Friday, 25 January 2013

Grinder Chipping Glass

There are a number of reasons that may cause the grinder to chip the glass surface. Some of the things to check are:

Too much pressure
It may be that you are pressing the glass into the grinder head too hard. The grinder head should do the work. Firm rather than hard pressure should be applied. If the grinder slows, it is an indication that far too much pressure is being applied.

Insufficient water supply
There may be too little water reaching the head to lubricate the diamonds and keep the glass cool. If you are getting a white paste or a powder on or near the glass, you need to increase the water supply.

Worn or damaged grinder bit/head
Inspect your bit carefully for smooth areas showing that the diamonds have been worn away. Also look for dents, and other irregularities on the surface, indicating that the bit is damaged. Any dents or smooth places on the bit cause a vibration that is similar to a tiny hammer tapping the edge of the glass.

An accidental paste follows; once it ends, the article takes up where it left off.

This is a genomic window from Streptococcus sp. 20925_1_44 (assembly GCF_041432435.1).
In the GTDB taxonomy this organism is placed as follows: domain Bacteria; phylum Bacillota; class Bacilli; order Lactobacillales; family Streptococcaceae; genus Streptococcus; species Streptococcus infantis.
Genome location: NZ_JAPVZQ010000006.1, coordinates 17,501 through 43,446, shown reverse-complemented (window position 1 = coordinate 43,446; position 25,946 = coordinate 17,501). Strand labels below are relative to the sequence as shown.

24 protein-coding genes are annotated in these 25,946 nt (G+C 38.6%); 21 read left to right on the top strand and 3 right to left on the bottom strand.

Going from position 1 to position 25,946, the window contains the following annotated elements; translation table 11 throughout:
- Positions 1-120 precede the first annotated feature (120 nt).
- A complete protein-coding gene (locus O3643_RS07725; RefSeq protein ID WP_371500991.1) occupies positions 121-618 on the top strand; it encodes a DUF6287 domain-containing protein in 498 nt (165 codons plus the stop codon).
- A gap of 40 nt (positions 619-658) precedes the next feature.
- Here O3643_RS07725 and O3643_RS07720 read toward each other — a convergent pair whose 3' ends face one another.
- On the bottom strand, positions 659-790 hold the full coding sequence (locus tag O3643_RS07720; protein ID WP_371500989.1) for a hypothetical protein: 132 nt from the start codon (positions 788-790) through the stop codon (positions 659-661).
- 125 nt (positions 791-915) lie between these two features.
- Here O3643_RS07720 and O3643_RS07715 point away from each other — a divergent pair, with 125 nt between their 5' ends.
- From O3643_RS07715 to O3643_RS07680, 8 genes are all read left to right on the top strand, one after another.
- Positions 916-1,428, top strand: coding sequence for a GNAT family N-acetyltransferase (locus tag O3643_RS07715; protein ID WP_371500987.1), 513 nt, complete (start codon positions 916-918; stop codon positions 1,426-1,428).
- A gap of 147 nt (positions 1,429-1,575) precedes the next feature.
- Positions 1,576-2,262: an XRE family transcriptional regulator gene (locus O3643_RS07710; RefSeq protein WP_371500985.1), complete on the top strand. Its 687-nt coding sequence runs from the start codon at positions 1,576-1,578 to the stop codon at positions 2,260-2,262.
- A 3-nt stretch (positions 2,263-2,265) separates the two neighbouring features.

Grit size
It is possible that you may be using too coarse a grit on the grinder bit/head. The more coarse the grit is the larger the chips will be taken off the edge surfaces. Smaller grits take smaller chips off the edges, and so are less obvious.

New bits
Examples of the range and grit differences in grinding bits
If it is a new bit that is causing the chipping, consider dressing it. New bits often need to be dressed – removing protruding diamonds, or cleaning and exposing new ones on a worn bit. To dress the bit you can grind some scrap glass, brick, or use a dressing stone to lightly grind some of the abrasive material away. This most often settles the bit and avoids chipping.